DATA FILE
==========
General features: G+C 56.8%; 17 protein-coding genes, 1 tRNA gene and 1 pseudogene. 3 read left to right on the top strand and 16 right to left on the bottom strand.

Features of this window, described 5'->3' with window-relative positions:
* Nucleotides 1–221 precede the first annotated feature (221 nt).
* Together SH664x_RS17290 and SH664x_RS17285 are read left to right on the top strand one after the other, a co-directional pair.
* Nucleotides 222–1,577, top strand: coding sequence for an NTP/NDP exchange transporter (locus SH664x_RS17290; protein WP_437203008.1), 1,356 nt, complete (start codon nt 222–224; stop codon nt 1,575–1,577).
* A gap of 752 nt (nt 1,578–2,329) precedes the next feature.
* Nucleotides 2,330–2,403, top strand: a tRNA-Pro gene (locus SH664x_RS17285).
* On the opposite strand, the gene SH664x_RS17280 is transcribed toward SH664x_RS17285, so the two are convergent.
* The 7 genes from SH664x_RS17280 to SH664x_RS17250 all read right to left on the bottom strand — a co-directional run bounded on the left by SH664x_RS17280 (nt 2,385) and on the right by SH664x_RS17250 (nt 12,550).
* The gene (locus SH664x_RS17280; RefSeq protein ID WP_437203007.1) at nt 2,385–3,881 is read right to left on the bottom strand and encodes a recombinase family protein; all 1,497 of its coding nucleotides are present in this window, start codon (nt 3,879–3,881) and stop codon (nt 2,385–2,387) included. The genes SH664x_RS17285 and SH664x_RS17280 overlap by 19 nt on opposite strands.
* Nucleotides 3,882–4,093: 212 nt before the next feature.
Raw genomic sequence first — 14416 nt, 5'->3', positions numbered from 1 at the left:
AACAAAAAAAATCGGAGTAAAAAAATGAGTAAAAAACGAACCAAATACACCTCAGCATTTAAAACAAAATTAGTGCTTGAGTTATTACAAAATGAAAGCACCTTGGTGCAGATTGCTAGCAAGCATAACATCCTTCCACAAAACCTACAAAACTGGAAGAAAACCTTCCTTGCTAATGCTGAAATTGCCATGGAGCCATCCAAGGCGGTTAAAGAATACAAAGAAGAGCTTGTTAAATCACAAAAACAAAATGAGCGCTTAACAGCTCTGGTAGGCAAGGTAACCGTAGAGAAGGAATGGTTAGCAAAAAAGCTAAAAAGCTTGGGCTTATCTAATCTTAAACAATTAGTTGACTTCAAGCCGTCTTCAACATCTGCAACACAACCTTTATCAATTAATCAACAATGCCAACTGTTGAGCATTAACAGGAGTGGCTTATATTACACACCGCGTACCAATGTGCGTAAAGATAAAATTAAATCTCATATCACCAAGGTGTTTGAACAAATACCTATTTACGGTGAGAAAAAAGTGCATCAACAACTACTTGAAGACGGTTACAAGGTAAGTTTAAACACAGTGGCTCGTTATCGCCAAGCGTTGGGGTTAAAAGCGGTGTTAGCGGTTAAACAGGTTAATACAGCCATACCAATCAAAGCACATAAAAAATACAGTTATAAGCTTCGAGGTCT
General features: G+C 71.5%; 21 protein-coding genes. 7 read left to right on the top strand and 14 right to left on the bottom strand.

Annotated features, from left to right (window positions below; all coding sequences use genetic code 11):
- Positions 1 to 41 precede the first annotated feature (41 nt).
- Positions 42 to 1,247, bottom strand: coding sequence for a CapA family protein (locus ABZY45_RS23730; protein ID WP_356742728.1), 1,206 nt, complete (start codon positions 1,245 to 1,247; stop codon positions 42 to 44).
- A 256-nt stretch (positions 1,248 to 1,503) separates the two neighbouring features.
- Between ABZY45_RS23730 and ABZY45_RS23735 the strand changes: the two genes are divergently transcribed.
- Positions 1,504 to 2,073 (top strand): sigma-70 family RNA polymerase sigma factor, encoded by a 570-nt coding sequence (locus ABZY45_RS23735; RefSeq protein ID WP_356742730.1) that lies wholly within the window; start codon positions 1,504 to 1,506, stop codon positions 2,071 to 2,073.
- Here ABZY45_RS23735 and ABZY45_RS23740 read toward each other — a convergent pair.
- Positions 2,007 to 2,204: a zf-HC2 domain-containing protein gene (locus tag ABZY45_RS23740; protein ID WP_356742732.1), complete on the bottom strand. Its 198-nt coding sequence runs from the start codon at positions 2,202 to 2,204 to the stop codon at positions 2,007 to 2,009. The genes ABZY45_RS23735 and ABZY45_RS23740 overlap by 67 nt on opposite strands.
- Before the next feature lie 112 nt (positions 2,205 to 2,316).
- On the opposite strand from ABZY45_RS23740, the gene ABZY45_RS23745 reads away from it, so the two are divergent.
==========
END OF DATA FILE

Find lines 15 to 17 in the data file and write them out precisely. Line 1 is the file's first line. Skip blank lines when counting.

Annotated features, from left to right (window positions below; all coding sequences use genetic code 11):
- Positions 1 to 41 precede the first annotated feature (41 nt).
- Positions 42 to 1,247, bottom strand: coding sequence for a CapA family protein (locus ABZY45_RS23730; protein ID WP_356742728.1), 1,206 nt, complete (start codon positions 1,245 to 1,247; stop codon positions 42 to 44).